Flexner Book Club Blog

2011 Mary Flexner Lecturer: Judith Butler

Exactly how Deviant can Gender Deviance be?

Living and working in New York City since May has made me hyper-aware of my body—more so than anywhere else I have lived. From being packed into a subway car like a sardine every morning to worrying about the “business casual” balance when getting dressed, the boundaries and presentation of my body have played a leading role in my thoughts this summer, to my dismay. For this reason, I greatly enjoyed sitting down with The Judith Butler Reader and reading the first essay, “Variations on Sex and Gender,” in which the centrality of the body to human experience and its role in gender presentation is explored.

“Variations on Sex and Gender” sparked my thinking about a matter I have mulled over several times before, removed from any Butler reading. This matter is my question about gender deviance and if one can ever be truly deviant, as projects of deviance seem to merely borrow from gender norms, but “rearrange” or present them in a seemingly rebellious nature. For example, even androgyny operates relative to gender norms because enacting it entails removing any definitively “male” or “female” markers from one’s gender performance. Thus, although the act of androgyny is deviant in its escape from the gender binary, it still relies on constraining norms to inform its construction.

My questions about exactly how deviant one can be were partially answered by Butler’s discussion of gender as choice on page 26 of the reader. Furthering Beauvoir’s work, Butler explores the vast “social constraints upon gender compliance and deviation…” (27). I am fairly certain Butler confirms my worry that in order to adopt a specific type of body—normative or deviant—you are operating in “a world of already established corporeal styles” and either reformulating or reproducing these predefined “styles” of gender (26). Thus, gender and gender deviance seem to be a choice, but a choice that operates within the boundaries of gender norms. The fluidity of gender one can explore is perhaps deceiving because, as Butler states, it is “a freedom made burdensome through social constraint” (27).

Despite the help from Butler in “Variations on Sex and Gender,” I am still perplexed and inquisitive about forms of gender deviance and exactly how deviant they can be, but consider gender deviance to be a valuable springboard for social progress, regardless of the extent to which it operates in relation to gender norms.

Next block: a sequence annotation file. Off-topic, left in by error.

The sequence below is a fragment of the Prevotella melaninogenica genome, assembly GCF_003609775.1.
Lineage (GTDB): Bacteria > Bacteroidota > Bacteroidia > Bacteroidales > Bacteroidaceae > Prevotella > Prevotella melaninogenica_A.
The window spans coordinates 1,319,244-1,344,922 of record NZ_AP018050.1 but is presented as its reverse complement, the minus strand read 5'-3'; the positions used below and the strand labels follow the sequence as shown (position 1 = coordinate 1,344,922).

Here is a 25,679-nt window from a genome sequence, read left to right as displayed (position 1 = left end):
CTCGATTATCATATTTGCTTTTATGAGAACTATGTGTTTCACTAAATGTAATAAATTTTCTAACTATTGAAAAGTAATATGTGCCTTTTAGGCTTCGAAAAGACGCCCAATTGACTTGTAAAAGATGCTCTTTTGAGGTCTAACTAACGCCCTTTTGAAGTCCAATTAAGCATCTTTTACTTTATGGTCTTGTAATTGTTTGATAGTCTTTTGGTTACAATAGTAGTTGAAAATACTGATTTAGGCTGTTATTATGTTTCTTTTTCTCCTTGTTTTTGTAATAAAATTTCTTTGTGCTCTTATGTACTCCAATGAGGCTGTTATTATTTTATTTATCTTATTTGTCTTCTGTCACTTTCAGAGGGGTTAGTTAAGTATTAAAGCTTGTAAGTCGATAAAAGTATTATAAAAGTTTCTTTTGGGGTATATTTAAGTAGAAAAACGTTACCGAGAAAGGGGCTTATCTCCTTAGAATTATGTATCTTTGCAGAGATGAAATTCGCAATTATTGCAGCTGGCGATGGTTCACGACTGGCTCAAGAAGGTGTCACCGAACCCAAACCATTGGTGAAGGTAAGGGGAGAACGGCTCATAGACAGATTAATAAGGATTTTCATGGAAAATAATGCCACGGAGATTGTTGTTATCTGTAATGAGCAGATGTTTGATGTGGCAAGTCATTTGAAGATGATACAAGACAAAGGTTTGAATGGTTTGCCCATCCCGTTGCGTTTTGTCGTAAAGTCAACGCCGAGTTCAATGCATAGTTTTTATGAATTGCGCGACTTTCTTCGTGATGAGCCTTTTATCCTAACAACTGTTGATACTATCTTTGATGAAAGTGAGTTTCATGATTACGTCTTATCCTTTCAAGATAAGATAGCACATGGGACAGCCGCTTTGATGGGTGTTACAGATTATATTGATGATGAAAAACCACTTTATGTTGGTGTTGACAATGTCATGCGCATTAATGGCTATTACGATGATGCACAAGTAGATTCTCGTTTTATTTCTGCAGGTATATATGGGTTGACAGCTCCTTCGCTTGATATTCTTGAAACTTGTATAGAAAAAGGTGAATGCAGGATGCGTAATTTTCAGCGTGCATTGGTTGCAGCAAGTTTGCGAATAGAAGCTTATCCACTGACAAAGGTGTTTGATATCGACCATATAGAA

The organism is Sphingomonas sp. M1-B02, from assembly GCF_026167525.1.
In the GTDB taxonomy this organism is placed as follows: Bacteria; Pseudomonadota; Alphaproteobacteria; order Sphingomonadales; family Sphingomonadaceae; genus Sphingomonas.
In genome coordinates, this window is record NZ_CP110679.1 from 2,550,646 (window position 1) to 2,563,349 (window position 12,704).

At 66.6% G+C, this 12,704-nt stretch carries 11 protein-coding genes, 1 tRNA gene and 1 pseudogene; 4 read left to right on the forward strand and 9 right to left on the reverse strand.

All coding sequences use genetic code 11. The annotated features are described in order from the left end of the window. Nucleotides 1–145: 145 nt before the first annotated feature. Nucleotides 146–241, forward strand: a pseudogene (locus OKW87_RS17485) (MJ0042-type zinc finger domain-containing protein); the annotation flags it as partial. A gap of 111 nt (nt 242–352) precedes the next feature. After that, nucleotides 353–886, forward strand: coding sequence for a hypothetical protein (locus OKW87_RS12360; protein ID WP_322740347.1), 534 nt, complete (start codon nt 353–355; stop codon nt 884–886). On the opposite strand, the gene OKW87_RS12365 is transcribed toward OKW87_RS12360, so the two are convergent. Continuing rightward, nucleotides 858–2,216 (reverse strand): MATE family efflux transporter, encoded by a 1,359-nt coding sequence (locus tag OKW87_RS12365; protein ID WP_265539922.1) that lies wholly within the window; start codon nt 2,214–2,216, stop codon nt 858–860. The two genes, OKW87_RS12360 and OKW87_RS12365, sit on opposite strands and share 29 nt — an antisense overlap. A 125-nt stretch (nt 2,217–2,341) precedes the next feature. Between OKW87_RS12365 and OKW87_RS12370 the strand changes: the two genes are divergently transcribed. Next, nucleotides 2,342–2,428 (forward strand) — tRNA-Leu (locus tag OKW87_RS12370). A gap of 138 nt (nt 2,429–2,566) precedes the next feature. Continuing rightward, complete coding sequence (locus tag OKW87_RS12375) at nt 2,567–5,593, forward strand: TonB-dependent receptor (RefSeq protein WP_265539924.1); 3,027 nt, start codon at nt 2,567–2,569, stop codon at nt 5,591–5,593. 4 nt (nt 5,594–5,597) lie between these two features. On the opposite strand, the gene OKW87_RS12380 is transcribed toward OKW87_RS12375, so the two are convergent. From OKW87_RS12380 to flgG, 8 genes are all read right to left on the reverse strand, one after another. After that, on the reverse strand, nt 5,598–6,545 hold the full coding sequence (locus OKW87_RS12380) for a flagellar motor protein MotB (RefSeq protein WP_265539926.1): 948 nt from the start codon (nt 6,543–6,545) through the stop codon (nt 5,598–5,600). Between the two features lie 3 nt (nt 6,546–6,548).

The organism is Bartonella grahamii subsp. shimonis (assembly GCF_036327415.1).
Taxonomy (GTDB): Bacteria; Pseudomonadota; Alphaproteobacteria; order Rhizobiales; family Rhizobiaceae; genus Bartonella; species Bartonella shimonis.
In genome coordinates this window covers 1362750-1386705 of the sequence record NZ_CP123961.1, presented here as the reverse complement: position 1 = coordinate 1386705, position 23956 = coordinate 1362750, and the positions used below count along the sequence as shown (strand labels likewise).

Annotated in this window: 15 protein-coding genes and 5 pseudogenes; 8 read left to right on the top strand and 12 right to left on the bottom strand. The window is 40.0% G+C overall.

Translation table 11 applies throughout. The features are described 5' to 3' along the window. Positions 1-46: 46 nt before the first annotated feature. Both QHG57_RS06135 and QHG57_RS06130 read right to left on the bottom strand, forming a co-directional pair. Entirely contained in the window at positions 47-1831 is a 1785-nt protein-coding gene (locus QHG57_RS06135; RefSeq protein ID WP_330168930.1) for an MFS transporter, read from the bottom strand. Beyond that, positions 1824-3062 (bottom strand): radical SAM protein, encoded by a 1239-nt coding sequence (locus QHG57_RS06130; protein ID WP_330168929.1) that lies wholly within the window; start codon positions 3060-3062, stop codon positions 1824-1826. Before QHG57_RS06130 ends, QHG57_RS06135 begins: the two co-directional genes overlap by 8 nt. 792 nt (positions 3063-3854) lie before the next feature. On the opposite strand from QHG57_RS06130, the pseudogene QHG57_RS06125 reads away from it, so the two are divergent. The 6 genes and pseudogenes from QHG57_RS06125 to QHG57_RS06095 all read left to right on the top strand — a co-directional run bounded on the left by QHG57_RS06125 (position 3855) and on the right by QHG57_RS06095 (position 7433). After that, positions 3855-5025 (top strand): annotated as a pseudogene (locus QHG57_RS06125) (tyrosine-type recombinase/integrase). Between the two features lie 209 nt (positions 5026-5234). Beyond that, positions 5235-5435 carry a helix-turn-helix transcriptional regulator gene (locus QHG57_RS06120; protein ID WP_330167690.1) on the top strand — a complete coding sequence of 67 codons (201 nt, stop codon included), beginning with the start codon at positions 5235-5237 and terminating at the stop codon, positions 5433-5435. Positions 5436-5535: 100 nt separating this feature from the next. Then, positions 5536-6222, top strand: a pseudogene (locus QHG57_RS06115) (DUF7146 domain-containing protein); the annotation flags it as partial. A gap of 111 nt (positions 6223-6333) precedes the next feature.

1. I would say that while the category of “the deviant” is only meaningful in relation to a norm, the specific forms that such deviance takes are not limited to a set of reactionary gestures or performances structured by the norm. If you start working with fragmented genders (something like Riche Richardson’s work on African-American men doing racially inflected drag), the concept of a monolithic norm even begins to lose traction as a useful analytical term. I would also suggest that you might be verging on positing a certain model of political resistance as authentic to the exclusion of others that are somehow not revolutionary enough. What kind of effects (or affects) do you want deviance to produce, and would it even be legible if it were not in some way relatable to popular gender norms? Would it actually be “gender” deviance if it weren’t somehow responding to the sets of performances currently construed as gendered?

    On the issue of androgyny, Sandra Bem has actually done work showing that people who are considered androgynous frequently score high for both stereotypically female-ascribed traits and stereotypically male-ascribed traits (they are not marked by an absence of such traits, but rather the presence of traits that are usually considered mutually exclusive). You can read more about this in article on her faculty page: http://www.psych.cornell.edu/people/Faculty/slb6.html. The work is old, and there is almost certainly more recent research on the topic too.

  2. Alex,

    Thank you for your comment. You bring up a lot of good points–ones that I think appear and reappear when considering the cycle of gender construction and deconstruction. Gender Studies is a subject in academia that often involves reflection upon one’s personal life and when the academic and personal are merged, things tend to become more “heated”. That being said, I want to assure you and any other readers that I did not intend to devalue any form of deviance and certainly do not favor the exclusion of anyone from “valid” participation in gender deviance.

    I look forward to reading Bern’s work. Thank you for the suggestion and your participation!